Quantile Forecasts

Quantile forecasts are a critical component of TimeGPT’s approach to time series forecasting, offering an understanding of future uncertainties. Unlike traditional point forecasts, which provide a singular expected value, quantile forecasts present specific percentiles of the forecast distribution, allowing for a more detailed exploration of potential outcomes. This method acknowledges the inherent randomness in future time series values by treating them as random variables with their own distribution, termed the “forecast distribution.” Quantile forecasts then extract key points from this distribution, each representing a different level of confidence or probability. For instance, the 25th and 75th quantiles give insights into the lower and upper quartiles of expected outcomes, respectively, while the 50th quantile, or median, offers a central estimate. By focusing on quantile forecasts, TimeGPT enables users to gauge not just a single expected outcome but to assess the likelihood of various scenarios. This approach is helpful for planning under uncertainty, providing a spectrum of possible future values, each attached to a specific confidence level. Thus, users can make more informed decisions by considering the full range of potential outcomes. TimeGPT uses conformal prediction to produce the quantiles.


import pandas as pd
from nixtlats import NixtlaClient


nixtla_client = NixtlaClient(
    # defaults to os.environ.get("NIXTLA_API_KEY")
    api_key = 'my_api_key_provided_by_nixtla'
)

When using TimeGPT for time series forecasting, you can set the quantiles you want to predict. Here’s how you could do it:


df = pd.read_csv('https://raw.githubusercontent.com/Nixtla/transfer-learning-time-series/main/datasets/air_passengers.csv')
df.head()

timestampvalue
01949-01-01112
11949-02-01118
21949-03-01132
31949-04-01129
41949-05-01121

quantiles = [0.1, 0.2, 0.3, 0.4, 0.5, 0.6, 0.7, 0.8, 0.9]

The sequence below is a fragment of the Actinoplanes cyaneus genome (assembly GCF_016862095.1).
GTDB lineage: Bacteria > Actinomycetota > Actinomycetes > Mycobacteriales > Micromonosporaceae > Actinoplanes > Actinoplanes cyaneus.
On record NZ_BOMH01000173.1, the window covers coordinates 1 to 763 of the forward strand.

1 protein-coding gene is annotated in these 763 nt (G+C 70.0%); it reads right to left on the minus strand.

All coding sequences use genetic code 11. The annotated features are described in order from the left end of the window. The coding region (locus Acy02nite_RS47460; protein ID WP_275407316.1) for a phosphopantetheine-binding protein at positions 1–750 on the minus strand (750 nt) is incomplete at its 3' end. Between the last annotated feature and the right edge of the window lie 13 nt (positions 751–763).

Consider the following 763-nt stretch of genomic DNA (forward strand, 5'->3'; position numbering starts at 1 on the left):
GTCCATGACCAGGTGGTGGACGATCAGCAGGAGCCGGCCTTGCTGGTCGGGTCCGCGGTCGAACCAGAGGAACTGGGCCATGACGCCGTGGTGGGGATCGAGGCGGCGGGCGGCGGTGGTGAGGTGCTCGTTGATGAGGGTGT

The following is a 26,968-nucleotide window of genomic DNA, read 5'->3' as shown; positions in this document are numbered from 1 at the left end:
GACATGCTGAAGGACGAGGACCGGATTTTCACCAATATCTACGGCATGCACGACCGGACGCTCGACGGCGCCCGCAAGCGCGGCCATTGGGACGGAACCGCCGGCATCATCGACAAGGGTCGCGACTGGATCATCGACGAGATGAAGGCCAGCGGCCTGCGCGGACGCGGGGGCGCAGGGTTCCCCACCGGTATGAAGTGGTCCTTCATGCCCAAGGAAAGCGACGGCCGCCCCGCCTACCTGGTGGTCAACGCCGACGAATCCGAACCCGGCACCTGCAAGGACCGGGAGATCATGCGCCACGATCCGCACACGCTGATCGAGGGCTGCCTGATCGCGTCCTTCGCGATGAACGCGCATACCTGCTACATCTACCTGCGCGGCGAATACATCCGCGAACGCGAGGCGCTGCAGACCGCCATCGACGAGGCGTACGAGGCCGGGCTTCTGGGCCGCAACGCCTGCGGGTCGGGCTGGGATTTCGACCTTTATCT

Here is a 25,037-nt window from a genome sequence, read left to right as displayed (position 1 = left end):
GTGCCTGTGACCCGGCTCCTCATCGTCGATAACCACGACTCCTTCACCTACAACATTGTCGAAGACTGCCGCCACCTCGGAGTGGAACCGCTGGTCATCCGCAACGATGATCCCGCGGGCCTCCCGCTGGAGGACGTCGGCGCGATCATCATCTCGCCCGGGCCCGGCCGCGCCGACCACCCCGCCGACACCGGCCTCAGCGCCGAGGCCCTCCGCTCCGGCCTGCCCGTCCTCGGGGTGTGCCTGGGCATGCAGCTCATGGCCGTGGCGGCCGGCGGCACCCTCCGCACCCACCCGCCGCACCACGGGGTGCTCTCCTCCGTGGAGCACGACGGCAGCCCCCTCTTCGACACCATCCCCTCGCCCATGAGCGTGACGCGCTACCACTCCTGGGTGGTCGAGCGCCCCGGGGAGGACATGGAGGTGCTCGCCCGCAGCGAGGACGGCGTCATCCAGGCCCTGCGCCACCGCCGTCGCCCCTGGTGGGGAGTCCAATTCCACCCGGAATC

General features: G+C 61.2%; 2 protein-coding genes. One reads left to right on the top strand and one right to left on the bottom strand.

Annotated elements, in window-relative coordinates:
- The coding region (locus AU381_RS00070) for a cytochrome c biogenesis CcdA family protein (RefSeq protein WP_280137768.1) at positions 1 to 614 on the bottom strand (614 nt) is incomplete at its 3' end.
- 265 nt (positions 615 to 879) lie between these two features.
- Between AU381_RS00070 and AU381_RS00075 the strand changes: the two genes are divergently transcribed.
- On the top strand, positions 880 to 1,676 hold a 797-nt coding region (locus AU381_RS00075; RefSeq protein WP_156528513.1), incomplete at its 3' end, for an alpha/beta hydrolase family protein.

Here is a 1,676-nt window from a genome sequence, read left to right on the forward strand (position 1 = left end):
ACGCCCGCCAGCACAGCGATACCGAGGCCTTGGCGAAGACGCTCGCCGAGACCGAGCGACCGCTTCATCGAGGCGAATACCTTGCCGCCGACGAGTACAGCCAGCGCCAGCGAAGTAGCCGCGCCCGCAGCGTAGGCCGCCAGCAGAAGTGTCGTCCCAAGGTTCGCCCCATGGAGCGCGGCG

timegpt_quantile_fcst_df = nixtla_client.forecast(
    df=df, h=12, 
    quantiles=quantiles, 
    time_col='timestamp', target_col='value',
)
timegpt_quantile_fcst_df.head()

INFO:nixtlats.nixtla_client:Validating inputs...
INFO:nixtlats.nixtla_client:Preprocessing dataframes...
INFO:nixtlats.nixtla_client:Inferred freq: MS
INFO:nixtlats.nixtla_client:Restricting input...
INFO:nixtlats.nixtla_client:Calling Forecast Endpoint...
timestampTimeGPTTimeGPT-q-10TimeGPT-q-20TimeGPT-q-30TimeGPT-q-40TimeGPT-q-50TimeGPT-q-60TimeGPT-q-70TimeGPT-q-80TimeGPT-q-90
01961-01-01437.837952431.987091435.043799435.384363436.402155437.837952439.273749440.291541440.632104443.688812
11961-02-01426.062744412.704956414.832837416.042432421.719196426.062744430.406293436.083057437.292651439.420532
21961-03-01463.116577437.412564444.234985446.420233450.705762463.116577475.527393479.812921481.998169488.820590
31961-04-01478.244507448.726837455.428375465.570038469.879114478.244507486.609900490.918976501.060638507.762177
41961-05-01505.646484478.409872493.154315497.990848499.138708505.646484512.154260513.302121518.138654532.883096
TimeGPT will return forecasts in the format `TimeGPT-q-{int(100 * q)}` for each quantile `q`.

nixtla_client.plot(
    df, timegpt_quantile_fcst_df, 
    time_col='timestamp', target_col='value',
)


It’s essential to note that the choice of the quantile (or quantiles) depends on your specific use case. For high-stakes predictions, you might lean towards more conservative quantiles, such as the 10th or 20th percentile, to ensure you’re prepared for worse-case scenarios. On the other hand, if you’re in a situation where the cost of over-preparation is high, you might choose a quantile closer to the median, like the 50th percentile, to balance being cautious and efficient. For instance, if you’re managing inventory for a retail business during a big sale event, opting for a lower quantile might help you avoid running out of stock, even if it means you might overstock a bit. But if you’re scheduling staff for a restaurant, you might go with a quantile closer to the middle to ensure you have enough staff on hand without significantly overstaffing. Ultimately, the choice comes down to understanding the balance between risk and cost in your specific context, and using quantile forecasts from TimeGPT allows you to tailor your strategy to fit that balance perfectly.

Historical Forecast